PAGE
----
"I'm going to speak my mind because I have nothing to lose."--S.I. Hayakawa
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Tuesday, July 22, 2008

The Aussie Journals, CH. 7, Red Rocks in the Sunset

The Aussie Journals, Ch.7

Red Rocks in the Sunset



I hold the glass of champagne at arm’s length, as if to offer a toast, but do not speak. Carefully moving the glass up, down, left, right, I am searching for the perfect spot. The effervescence in the golden liquid captures bits of the rust-red color of the monolith in the distance. I adjust the glass a fraction more and, suddenly, within the flute of champagne is a perfectly miniaturized image of Uluru.

The sun is setting and shadows are snaking across the desert, blurring the sharp images of shrubs and spindly trees that somehow survive here in Australia’s treacherous Outback.

Begging Australian magpies appear from under the brush and eye us expectantly. They have no interest in the crumbs of crackers we drop near them, but pounce immediately on the cheese we offer as a substitute. I realize they come here every day at sunset and wait for the long diesel motor coaches to bring the tourists.

Each day the birds have to retrain the tourists: cheese, not crackers. I imagine they wonder if we’ll ever get it right and not need daily remedial teaching. Not the crudités or fruit. Cheese is what they await.
We tourists sit on folding stools withdrawn from a crate in the belly of the coach. Binoculars or cameras in one hand, champagne in the other, we watch as the sun drops lower behind our backs. Australian Magpie We watch the massive red rock before us, and following our guide Simon’s advice, take another photo every few minutes.
Uluru (Ayers Rock) at Sunset Kristy Hart photo

“You won’t notice the changes,” he said, “but your camera will capture them.” My camera, however, was last seen in the seat pouch of a Qantas jet flying between Cairns and Alice Springs, so I am relying on the promises of my fellow travelers to send photos.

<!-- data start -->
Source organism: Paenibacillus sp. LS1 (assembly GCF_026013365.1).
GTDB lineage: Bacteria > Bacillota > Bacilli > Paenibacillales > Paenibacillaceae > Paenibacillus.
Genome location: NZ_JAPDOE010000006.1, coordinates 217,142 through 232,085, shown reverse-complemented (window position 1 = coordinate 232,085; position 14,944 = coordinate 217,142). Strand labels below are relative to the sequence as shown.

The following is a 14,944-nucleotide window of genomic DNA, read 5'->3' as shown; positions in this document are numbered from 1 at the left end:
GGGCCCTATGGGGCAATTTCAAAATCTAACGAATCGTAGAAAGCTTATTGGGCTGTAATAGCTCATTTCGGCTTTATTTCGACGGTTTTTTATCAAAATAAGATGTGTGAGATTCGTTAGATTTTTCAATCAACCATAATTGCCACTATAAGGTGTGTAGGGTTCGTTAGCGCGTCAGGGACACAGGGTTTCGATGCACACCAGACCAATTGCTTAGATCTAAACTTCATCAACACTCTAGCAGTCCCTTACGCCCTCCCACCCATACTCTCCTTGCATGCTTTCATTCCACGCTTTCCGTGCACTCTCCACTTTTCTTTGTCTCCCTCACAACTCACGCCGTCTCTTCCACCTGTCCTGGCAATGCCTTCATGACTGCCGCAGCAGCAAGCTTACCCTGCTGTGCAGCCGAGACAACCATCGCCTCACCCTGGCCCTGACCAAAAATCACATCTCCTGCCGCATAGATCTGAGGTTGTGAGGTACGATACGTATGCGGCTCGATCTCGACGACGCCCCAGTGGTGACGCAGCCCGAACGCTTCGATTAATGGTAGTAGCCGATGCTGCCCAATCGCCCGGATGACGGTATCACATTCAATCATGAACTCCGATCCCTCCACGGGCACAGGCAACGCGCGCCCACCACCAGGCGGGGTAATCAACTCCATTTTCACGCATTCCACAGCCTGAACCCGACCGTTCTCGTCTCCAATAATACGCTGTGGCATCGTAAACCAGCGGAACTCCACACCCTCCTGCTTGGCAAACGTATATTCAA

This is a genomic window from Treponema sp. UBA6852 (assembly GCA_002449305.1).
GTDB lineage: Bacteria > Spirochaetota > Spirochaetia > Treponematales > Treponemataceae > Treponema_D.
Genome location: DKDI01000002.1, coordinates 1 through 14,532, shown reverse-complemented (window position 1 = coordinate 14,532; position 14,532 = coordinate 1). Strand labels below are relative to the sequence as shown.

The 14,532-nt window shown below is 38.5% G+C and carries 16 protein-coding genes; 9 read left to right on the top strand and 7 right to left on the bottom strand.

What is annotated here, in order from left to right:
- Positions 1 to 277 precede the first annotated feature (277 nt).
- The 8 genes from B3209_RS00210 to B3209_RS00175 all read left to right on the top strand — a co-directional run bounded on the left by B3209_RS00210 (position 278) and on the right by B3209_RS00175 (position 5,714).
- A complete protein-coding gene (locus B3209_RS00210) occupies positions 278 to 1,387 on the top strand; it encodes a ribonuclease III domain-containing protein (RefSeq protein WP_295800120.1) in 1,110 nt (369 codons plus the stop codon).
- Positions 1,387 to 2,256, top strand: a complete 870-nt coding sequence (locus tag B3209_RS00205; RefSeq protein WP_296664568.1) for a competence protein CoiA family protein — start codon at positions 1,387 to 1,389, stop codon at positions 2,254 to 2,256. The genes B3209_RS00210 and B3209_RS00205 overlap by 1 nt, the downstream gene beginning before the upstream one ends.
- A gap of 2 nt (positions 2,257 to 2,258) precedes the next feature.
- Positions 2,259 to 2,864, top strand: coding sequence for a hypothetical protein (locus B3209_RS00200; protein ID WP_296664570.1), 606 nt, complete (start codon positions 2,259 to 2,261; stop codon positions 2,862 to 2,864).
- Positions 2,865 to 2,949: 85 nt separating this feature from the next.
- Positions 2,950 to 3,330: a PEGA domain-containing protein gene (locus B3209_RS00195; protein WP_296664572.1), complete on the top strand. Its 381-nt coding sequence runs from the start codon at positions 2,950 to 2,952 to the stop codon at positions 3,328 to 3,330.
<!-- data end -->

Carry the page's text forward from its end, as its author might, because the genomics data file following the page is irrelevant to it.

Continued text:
I have seen untold numbers of pictures of this formation, Uluru—known as Ayers Rock beyond the general area of Australia. As with many countries attempting to come to terms with the mistreatment its indigenous peoples, Australia returned this area of the Outback to the Aboriginals, and adopted their historic name of Uluru (Oo-luh-roo) as the preferred name of the red icon.

Simon pouring the bubbly at Uluru
Missy Barnett photo

The color is its most recognizable feature. From pink to mauve to red to maroon, the sandstone appears to change color with the weather and time of day. When infrequent rain falls, the rock is silvery-gray. Within the sandstone are iron-bearing minerals, thus the process of oxidation gives Uluru its red-brown rusty coloration, much like the red
rock of Sedona, Arizona.


“It looks like a loaf of bread,” someone near me says. I agree. It does. A Pullman loaf, though, because of its length, not round-top loaves. Through binoculars I can see eroded channels where rain runs down the rock, and the series of bowl-shaped pools where it collects before spilling into another farther down. As the sun settles lower, more contours come into focus, but it remains exactly what it appears to be—a solid red rock shaped
like a long loaf of bread.
Pat at Uluru sunset surprise. Missy Barnett photo


In the distance behind us stand the Kuta Tjuta ( The Olgas), now in silhouette before the setting sun. We had been to an overlook earlier to see and photograph this dramatic line of thirty-six mounds as red as Uluru.
Eventually the champagne glasses are taken back to the caterer’s tables, placed next to the near-empty trays that once held cheese and crackers and veggies and fruits. We pick up our folding stools and return them to the coach. We climb aboard, settle into our seats for the short ride back to the luxurious hotel rooms that await us at the Desert Gardens. We are among the last of the coaches to leave this site on a day that has been packed with mind-bending awe
and adventure. The champagne and hors-d-oeuvres were a surprise, never mentioned in the itinerary written by Simon, the forty pages of schedules, maps, histories and tips that we call “our homework.”

I crawl into bed thinking that this day alone would have been worth the cost of the entire trip. I fall asleep reliving the day’s adventures—hot air ballooning, riding moaning camels, the 280 mile drive to this oasis in the desert. I am innocently oblivious to what Uluru has waiting for me the next morning.
Uluru at sunset Photo by Julia Hart






















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